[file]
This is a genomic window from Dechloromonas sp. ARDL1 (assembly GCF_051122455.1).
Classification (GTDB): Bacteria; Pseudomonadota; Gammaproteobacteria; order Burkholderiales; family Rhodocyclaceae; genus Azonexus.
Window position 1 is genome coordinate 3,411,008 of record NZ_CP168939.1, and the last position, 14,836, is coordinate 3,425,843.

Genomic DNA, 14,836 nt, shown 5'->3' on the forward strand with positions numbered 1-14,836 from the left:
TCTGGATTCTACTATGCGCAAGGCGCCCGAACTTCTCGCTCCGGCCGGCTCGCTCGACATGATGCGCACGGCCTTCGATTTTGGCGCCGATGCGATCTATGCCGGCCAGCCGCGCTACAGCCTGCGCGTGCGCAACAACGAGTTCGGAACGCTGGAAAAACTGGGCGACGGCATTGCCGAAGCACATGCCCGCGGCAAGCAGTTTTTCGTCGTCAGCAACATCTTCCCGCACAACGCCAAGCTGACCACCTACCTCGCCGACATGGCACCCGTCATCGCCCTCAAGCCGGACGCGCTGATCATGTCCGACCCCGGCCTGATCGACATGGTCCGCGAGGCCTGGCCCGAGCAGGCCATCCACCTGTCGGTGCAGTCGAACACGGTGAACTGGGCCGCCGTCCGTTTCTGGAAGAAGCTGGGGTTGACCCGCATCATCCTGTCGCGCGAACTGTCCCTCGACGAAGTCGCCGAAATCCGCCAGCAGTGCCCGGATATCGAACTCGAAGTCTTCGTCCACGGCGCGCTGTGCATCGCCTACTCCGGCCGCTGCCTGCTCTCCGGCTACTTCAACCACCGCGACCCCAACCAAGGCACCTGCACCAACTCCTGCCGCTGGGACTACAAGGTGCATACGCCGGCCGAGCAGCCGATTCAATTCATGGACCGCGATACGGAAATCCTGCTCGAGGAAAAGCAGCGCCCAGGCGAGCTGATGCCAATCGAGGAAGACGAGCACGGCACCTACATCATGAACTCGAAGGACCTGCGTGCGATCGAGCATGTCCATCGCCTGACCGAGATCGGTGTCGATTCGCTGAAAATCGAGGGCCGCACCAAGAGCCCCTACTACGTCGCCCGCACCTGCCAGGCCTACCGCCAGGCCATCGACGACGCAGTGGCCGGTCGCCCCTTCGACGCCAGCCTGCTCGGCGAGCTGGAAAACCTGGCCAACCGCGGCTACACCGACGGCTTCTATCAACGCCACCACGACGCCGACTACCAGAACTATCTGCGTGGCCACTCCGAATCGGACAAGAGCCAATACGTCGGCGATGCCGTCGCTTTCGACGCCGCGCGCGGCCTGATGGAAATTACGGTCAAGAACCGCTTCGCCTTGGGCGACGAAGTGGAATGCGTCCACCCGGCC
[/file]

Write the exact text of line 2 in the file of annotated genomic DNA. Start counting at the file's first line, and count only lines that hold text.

Classification (GTDB): Bacteria; Pseudomonadota; Gammaproteobacteria; order Burkholderiales; family Rhodocyclaceae; genus Azonexus.